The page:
The Peter Blazey Fellowship was established in 1974 to honour the memory of Peter Blazey, a journalist, author and gay rights activist. The fellowship is awarded annually to writers in the non-fiction fields of biography, autobiography and life writing and is intended to further a work in progress.
Source: http://australian-centre.unimelb.edu.au/prizes/blazey Sighted: 15/11/2013.
Inagurated in 2004, the Peter Blazey Fellowship 'is awarded annually to writers in the non-fiction fields of biography, autobiography and life writing and is intended to further a work in progress.' The award provides a writer-in-residency at the Australian Centre, University of Melbourne and is awarded 'on the basis of literary merit'.
(Source: The Australian Centre, University of Melbourne website, http://uninews.unimelb.edu.au/articleid_1173.html
'In 2006, Sanaz Fotouhi, a young woman in her twenties, travels to Afghanistan with her partner to make a film.
'Seven years and four trips later their feature documentary Love Marriage in Kabul wins awards and the hearts of audiences in Australia and around the world.
'Love Marriage in Kabul: A Memoir is the behind-the-scenes account of the hardships and heartaches, tears and joys of the seemingly impossible project of making a film in Afghanistan. It is the story of a young woman’s determination to confront her fears to provide an insight into the hidden world of Afghanistan’s widows and orphans.
'With rare compassion and lucidity, Sanaz Fotouhi chronicles her inner struggles and external events and leads us to interrogate our own notion of humanity.'
Source: Publisher's blurb.as 'Journey of Hope'.
'Cassandra Pybus' ancestors told a story of an old Aboriginal woman who would wander across their farm on Bruny Island, just off the coast of south-east Tasmania, throughout the 1850s and 1860s. As a child, Cassandra didn't know this woman was Truganini, and that she was walking over the country of her clan, the Nuenonne, of whom she was the last.
'The name of Truganini is vaguely familiar to most Australians as 'the last of her race'. She has become an international icon for a monumental tragedy: the extinction of the original people of Tasmania within her lifetime. For nearly seven decades, she lived through a psychological and cultural shift more extreme than most human imaginations could conjure. She is a hugely significant figure in Australian history and we should know about how she lived, not simply that she died. Her life was much more than a regrettable tragedy.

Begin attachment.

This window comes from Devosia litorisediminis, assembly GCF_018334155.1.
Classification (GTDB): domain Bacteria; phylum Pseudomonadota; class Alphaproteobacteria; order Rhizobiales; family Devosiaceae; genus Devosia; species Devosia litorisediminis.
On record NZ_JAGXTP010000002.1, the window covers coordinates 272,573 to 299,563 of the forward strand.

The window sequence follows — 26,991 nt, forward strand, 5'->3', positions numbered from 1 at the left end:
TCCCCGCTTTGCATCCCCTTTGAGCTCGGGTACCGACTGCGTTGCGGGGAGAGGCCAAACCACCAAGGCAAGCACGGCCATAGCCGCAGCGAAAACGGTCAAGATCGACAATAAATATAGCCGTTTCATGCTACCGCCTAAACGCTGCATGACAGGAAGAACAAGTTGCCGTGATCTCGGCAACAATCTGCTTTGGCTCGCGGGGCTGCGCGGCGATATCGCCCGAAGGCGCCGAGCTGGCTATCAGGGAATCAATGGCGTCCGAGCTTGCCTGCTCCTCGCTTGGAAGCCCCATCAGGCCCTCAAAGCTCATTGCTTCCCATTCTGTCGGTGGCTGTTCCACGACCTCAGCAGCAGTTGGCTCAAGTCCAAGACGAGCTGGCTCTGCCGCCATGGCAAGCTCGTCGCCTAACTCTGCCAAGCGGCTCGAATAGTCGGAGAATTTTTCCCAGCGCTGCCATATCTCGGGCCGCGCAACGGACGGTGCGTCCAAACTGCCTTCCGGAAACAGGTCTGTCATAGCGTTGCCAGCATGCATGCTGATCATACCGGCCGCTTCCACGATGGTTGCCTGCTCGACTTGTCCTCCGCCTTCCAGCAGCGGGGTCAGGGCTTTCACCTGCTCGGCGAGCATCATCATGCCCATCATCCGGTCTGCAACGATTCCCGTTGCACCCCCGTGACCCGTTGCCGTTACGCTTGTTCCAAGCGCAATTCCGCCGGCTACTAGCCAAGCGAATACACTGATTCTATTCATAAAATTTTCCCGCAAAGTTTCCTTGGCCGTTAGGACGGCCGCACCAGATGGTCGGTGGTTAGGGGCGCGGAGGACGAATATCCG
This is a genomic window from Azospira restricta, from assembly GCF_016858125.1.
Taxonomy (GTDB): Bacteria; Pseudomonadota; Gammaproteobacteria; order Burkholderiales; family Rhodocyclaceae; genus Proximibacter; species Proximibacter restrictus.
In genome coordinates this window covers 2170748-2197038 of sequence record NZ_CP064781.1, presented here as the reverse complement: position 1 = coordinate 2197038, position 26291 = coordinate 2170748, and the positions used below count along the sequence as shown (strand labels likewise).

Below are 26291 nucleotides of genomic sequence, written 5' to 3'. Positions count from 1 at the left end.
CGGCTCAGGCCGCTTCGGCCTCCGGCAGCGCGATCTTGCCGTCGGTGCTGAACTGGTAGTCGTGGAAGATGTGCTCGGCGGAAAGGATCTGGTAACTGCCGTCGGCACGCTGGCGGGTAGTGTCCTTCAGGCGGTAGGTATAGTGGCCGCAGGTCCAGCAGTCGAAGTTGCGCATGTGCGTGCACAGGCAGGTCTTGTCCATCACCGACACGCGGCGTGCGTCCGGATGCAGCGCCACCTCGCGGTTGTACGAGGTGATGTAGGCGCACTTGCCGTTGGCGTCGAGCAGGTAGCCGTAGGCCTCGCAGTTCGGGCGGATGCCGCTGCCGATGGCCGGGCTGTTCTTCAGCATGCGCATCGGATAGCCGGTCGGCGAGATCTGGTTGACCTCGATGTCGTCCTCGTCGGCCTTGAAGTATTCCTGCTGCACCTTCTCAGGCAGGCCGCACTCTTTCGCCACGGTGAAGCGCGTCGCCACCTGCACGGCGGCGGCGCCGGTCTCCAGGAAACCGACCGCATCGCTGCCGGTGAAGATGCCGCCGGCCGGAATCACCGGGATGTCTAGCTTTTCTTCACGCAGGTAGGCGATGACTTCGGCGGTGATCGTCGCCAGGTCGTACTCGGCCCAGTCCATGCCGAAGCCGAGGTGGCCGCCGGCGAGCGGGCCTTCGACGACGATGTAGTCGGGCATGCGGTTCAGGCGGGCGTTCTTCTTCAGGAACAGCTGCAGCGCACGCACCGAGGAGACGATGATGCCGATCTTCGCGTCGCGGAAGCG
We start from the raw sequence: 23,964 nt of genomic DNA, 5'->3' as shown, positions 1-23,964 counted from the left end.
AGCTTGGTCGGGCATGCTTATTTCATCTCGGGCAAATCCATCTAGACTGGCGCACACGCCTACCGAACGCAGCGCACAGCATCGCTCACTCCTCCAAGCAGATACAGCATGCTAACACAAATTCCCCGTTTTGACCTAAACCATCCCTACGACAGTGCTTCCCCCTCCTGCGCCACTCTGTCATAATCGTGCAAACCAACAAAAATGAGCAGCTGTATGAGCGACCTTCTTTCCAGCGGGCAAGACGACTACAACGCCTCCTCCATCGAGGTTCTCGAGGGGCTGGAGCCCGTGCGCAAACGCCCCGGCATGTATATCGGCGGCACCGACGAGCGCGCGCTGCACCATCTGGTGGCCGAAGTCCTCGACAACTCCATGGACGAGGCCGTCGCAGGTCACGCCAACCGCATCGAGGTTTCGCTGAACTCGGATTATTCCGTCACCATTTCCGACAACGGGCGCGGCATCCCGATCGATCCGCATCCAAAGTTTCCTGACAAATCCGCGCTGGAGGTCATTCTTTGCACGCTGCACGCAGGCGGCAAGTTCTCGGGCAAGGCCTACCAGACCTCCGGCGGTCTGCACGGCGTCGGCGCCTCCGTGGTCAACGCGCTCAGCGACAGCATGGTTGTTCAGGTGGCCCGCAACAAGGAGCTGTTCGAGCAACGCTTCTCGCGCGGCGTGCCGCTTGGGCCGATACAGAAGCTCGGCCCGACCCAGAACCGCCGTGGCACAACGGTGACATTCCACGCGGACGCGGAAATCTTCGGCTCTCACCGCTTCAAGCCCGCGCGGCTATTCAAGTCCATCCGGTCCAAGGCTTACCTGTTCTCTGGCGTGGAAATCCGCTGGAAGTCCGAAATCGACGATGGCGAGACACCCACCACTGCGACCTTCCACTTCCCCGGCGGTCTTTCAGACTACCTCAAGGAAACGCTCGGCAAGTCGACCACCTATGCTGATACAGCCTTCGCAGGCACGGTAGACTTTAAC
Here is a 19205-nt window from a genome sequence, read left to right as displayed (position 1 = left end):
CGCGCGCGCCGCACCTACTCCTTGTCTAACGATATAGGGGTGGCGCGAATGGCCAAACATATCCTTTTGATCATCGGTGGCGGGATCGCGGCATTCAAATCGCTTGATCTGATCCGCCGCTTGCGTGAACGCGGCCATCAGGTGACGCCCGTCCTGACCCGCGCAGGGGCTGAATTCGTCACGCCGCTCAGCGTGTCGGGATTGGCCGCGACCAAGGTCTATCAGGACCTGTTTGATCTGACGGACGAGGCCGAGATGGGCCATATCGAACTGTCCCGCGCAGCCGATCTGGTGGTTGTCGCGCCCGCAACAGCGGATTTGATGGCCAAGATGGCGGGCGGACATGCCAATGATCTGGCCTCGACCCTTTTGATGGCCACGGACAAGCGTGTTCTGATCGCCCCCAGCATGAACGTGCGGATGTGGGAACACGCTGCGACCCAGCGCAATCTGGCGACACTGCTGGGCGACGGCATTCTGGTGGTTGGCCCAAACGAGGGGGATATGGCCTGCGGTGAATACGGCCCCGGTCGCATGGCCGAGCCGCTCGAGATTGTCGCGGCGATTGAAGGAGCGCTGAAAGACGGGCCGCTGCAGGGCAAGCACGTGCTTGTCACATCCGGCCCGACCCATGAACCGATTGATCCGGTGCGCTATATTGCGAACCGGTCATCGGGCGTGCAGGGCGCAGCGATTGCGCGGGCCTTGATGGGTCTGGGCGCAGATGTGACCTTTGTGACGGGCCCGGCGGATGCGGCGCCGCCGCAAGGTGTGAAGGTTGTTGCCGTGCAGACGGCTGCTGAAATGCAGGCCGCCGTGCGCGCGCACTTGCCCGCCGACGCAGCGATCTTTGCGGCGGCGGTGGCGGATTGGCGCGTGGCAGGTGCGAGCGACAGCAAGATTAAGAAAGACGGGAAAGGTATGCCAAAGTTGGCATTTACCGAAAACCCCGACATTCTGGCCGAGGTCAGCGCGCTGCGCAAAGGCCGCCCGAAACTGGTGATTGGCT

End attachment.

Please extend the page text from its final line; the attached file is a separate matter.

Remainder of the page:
'Cassandra has examined the original eyewitness records to write an extraordinary account of this lively, intelligent, sensual young woman’s life. Both inspiring and heart-wrenching, Truganini's story is now told in full for the first time.'
Source: Publisher's blurb.
'Daisy Bates and Ernestine Hill were bestselling writers who told of life in the vast Australian interior. Daisy Bates, dressed in Victorian garb, malnourished and half-blind, camped with Aboriginal people in Western Australia and on the Nullarbor for decades, surrounded by her books, notes and artefacts. A self-taught ethnologist, desperate to be accepted by established male anthropologists, she sought to document the language and customs of the people who visited her camps. In 1935, Ernestine Hill, journalist and author of The Great Australian Loneliness, coaxed Bates to Adelaide to collaborate on a newspaper series. Their collaboration resulted in the 1938 international bestseller, The Passing of the Aborigines. This book informed popular opinion about Aboriginal people for decades, though Bates's failure to acknowledge Hill as her co-author strained their friendship.
'Traversing great distances in a campervan, Eleanor Hogan reflects on the lives and work of these indefatigable women. From a contemporary perspective, their work seems quaint and sentimental, their outlook and preoccupations dated, paternalistic and even racist. Yet Bates and Hill took a genuine interest in Aboriginal people and their cultures long before they were considered worthy of the Australian mainstream's attention. With sensitivity and insight, Hogan wonders what their legacies as fearless female outliers might be.' (Publication summary)